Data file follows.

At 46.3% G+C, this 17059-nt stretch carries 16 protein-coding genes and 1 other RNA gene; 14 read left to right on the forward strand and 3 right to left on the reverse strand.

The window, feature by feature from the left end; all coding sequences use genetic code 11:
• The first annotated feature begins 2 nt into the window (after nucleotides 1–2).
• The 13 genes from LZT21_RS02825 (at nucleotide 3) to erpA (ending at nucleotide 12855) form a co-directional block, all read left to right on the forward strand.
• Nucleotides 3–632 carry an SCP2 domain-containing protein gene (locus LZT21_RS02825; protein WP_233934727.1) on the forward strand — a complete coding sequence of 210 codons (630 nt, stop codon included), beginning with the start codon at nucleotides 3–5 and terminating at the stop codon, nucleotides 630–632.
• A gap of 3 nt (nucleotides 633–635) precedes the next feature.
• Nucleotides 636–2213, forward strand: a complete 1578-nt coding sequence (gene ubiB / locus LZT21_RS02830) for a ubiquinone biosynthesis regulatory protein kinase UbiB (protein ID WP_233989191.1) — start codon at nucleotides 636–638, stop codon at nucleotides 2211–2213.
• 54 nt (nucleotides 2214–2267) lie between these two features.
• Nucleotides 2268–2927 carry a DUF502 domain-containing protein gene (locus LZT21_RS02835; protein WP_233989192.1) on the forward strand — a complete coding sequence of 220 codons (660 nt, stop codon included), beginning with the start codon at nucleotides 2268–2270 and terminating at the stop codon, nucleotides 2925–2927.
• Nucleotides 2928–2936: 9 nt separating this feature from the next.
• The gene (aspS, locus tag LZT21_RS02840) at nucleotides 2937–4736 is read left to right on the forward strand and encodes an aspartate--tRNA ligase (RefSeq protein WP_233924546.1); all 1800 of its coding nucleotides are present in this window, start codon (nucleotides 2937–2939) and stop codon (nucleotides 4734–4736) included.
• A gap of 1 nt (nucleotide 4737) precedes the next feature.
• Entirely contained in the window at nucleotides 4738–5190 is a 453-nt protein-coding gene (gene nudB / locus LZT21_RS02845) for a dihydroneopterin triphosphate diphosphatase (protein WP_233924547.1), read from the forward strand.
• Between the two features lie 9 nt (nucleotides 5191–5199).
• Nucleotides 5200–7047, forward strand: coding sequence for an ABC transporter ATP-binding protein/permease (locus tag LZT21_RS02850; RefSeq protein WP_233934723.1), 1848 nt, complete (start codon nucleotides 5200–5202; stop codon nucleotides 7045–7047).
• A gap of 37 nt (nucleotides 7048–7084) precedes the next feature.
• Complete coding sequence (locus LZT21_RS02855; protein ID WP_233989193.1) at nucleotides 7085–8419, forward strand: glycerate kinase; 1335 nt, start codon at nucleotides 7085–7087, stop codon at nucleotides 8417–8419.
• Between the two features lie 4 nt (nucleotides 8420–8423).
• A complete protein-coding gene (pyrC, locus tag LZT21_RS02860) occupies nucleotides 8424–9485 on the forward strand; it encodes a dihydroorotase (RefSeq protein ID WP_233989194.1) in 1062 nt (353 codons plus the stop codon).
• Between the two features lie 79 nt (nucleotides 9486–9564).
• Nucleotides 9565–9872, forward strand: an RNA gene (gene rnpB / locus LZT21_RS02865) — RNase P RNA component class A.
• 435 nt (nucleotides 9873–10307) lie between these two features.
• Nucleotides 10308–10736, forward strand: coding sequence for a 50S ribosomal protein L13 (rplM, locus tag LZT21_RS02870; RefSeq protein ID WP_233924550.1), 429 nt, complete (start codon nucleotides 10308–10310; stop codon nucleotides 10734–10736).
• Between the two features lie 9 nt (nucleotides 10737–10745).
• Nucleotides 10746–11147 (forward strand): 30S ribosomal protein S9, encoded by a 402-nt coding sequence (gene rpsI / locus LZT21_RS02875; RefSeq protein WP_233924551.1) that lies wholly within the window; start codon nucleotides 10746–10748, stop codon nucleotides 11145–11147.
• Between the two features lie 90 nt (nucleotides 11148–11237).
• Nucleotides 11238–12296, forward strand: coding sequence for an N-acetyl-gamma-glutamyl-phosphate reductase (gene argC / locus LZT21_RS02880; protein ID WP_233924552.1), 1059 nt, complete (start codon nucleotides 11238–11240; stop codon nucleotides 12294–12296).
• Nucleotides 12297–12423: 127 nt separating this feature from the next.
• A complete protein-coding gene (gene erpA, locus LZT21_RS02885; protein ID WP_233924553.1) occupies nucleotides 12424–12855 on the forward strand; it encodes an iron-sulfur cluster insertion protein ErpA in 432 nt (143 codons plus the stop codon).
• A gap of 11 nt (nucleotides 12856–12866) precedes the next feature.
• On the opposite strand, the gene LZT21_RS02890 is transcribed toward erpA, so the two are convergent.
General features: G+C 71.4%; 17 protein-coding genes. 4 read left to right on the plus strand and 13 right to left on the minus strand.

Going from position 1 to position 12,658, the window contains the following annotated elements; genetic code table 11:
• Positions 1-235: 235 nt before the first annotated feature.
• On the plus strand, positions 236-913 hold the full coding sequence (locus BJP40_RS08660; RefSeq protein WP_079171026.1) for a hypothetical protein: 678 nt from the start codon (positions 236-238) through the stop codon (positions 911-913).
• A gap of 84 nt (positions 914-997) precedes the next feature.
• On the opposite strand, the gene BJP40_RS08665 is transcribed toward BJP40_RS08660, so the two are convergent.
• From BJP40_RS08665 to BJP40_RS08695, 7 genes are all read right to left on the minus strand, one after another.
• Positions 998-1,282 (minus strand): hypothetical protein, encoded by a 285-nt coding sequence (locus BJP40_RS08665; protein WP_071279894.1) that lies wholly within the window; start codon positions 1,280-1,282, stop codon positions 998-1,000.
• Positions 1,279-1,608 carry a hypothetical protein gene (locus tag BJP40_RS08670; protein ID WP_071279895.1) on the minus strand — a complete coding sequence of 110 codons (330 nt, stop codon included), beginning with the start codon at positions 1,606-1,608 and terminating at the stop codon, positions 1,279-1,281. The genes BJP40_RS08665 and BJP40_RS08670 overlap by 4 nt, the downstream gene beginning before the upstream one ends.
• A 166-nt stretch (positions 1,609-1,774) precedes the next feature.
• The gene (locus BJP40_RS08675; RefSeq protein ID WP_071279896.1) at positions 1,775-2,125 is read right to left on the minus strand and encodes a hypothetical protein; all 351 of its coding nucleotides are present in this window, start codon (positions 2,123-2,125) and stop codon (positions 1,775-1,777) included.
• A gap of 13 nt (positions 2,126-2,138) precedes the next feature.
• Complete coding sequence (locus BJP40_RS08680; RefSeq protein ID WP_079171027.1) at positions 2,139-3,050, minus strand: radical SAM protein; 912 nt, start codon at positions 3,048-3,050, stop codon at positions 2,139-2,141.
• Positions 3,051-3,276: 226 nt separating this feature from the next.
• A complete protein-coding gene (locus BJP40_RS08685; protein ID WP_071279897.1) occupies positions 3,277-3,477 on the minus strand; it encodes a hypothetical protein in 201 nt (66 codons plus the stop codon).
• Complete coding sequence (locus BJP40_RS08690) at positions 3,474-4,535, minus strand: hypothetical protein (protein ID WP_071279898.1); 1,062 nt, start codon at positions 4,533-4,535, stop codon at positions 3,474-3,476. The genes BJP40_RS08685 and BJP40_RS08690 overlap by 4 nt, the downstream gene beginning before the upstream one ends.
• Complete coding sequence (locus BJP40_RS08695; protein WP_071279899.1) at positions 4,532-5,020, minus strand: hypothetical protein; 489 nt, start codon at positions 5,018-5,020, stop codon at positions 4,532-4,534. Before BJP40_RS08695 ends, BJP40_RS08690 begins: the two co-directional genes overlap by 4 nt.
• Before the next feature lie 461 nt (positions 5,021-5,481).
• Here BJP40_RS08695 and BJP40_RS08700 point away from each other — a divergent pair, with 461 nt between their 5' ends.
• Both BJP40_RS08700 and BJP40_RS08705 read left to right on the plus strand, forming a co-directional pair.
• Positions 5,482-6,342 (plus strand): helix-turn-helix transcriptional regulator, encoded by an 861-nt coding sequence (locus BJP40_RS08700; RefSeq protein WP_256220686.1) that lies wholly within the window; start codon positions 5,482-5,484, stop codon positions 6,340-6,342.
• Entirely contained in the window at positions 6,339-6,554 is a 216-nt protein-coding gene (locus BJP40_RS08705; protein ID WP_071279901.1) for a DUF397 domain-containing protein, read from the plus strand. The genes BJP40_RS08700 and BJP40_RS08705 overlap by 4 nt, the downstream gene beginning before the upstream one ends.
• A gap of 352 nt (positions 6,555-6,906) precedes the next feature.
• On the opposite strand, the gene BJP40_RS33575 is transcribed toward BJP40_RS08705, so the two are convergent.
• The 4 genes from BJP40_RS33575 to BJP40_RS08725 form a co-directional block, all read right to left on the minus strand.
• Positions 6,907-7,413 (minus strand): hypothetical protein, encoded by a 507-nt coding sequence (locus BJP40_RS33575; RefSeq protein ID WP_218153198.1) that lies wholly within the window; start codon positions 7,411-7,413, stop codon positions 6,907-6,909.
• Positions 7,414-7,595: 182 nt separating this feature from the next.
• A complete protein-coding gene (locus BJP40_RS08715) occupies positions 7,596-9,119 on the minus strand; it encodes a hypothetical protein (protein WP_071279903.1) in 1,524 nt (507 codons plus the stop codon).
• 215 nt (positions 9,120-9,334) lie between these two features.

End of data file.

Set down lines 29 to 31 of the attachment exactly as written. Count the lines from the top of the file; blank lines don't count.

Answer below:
• A complete protein-coding gene (gene erpA, locus LZT21_RS02885; protein ID WP_233924553.1) occupies nucleotides 12424–12855 on the forward strand; it encodes an iron-sulfur cluster insertion protein ErpA in 432 nt (143 codons plus the stop codon).
• A gap of 11 nt (nucleotides 12856–12866) precedes the next feature.
• On the opposite strand, the gene LZT21_RS02890 is transcribed toward erpA, so the two are convergent.